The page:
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Yoga Helps You Stay Young Longer

Sally Writes by: Sally Writes
Yoga Helps You Stay Young Longer

As we age, joints and muscles stiffen if they are not worked on. The mind is also susceptible to falling into rigid, old patterns as life’s routines repeat. When exercises like yoga restore youthful strength and range of motion, does the process bring new life to us in other ways? Keeping healthy is the best strategy to prevent illness and hold off the negative effects of aging. Osteoporosis and heart disease are just two examples of conditions prevented by the strengthening of muscles and the lower blood pressure that come with practising the art of yoga. Yet, this technique was originally a religious practice. Using it to open the mind and spirit yields a flexibility that goes beyond the body.

Stress: a magnet for disease

In a very direct sense, our thoughts create the reality we live in. Stress is an adversary all of us fight, and tense thoughts very easily show up as headaches, clenched fists or setting our teeth to grinding. And these are just the immediate effects. When our negative thoughts become habits, the long-term consequences of chronic stress can include a compromised immune system, heart disease and even cancer. Yoga is one of the best ways to shake negativity out of your system, because it addresses the whole person, in mind, spirit and body.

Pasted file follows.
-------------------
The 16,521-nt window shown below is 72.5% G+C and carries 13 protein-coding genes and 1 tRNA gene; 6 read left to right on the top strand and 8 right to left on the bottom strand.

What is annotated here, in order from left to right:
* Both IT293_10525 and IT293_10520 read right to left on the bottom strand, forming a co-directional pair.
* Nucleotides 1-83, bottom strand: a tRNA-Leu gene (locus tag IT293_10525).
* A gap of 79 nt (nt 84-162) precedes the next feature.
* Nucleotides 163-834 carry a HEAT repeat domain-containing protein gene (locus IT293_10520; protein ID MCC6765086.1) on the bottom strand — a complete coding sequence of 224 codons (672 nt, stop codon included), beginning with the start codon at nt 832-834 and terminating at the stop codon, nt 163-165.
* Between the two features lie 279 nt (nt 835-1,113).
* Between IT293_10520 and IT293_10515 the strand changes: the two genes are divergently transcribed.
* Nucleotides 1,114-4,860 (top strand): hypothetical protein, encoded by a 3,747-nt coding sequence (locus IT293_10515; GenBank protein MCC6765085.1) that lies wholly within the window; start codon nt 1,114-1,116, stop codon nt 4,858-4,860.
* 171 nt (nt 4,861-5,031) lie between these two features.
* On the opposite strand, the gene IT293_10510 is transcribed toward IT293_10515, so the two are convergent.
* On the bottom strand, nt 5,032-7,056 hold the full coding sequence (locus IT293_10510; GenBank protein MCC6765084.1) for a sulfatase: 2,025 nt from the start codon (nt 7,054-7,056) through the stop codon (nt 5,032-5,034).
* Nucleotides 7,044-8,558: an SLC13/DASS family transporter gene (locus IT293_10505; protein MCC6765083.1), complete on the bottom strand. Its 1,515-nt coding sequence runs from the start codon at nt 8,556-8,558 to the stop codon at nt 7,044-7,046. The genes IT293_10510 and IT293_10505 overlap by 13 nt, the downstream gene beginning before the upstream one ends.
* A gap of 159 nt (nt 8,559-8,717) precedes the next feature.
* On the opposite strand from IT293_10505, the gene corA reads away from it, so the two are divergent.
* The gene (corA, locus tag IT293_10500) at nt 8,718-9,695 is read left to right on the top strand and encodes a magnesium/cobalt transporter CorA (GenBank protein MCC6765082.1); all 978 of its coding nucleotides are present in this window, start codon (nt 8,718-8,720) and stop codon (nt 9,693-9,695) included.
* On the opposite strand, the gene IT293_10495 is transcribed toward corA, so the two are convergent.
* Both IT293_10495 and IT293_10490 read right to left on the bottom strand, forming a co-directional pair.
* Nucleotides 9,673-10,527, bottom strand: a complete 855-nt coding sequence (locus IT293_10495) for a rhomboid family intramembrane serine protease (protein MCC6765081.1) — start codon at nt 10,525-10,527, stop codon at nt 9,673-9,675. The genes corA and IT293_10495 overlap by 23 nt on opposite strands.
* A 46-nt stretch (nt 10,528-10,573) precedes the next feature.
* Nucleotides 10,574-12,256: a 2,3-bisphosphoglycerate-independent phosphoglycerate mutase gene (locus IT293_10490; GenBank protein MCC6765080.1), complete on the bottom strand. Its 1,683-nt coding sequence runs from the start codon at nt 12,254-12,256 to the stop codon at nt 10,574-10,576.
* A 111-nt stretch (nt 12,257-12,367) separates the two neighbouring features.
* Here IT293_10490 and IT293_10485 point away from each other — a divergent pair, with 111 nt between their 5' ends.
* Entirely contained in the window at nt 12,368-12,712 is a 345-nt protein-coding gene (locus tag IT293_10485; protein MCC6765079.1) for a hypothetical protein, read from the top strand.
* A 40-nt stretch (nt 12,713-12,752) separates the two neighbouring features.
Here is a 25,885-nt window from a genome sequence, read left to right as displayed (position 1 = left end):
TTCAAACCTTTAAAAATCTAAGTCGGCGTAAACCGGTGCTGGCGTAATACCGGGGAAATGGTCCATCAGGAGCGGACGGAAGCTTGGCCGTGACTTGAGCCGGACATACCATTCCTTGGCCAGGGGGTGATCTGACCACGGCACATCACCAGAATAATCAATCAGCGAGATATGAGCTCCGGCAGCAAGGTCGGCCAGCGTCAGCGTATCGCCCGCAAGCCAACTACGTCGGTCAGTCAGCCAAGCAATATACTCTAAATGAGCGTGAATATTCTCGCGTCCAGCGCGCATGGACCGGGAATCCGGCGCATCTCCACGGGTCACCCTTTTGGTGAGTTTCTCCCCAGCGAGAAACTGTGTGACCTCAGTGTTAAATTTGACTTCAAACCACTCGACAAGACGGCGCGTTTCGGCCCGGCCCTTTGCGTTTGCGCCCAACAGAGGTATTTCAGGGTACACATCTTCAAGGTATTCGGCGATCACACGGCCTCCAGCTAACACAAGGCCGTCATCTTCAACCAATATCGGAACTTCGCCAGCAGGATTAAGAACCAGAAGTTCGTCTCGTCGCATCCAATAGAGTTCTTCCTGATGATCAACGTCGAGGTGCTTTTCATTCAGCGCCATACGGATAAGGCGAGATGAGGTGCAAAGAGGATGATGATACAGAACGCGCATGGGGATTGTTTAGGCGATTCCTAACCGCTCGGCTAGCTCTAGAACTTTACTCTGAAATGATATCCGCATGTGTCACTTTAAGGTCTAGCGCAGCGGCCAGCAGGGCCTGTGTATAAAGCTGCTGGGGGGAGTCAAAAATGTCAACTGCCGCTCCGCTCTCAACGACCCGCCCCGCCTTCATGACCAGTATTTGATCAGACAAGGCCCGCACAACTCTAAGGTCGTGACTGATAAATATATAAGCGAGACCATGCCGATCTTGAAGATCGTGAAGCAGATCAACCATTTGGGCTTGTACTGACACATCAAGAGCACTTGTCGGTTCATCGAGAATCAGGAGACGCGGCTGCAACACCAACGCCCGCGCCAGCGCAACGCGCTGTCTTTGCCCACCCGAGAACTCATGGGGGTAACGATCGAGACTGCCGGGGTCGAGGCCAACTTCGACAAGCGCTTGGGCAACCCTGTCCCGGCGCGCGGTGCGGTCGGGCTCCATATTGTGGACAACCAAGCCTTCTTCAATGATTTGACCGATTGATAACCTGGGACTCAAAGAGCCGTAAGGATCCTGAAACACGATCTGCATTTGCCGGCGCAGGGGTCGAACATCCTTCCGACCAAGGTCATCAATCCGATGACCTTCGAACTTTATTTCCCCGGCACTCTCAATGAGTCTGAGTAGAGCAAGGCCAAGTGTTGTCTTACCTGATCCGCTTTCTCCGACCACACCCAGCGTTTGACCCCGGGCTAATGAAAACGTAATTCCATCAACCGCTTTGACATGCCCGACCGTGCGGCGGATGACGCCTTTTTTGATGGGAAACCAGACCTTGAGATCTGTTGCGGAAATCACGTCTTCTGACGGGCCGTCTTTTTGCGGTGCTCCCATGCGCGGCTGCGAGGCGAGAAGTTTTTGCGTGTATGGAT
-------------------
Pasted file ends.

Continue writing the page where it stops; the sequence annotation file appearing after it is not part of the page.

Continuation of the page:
A holistic approach 

The oldest forms of yoga go back more than 5,000 years to the Indus Valley civilization. About the second century AD, yoga was formalized into the discipline we know today. The objective was to cleanse the body and mind and prevent us from being limited by our physical existence. The word yoga shares the same Indo-European root as that for a yoke of oxen. It means purposeful connection. The practice certainly lives up to this label in how spirit and body are linked. The consistent physical activity of yoga has been found to increase levels of the amino acid GABA, a key factor in averting depression. And because of the low-impact nature of the motions, it is something that anyone can safely practice for a lifetime. 91-year-old Bernice Bates, known in the Guinness Book of World Records as the world’s oldest yoga teacher is certainly living proof.

The distractions of our lives make it very easy to focus only on the material, letting our brains run away on auto pilot. But through the millennia, yoga has shown people how to overcome this painful and limiting duality. The quiet focus that comes during and after a session lets us more freely choose how our minds shape the reality we live in.

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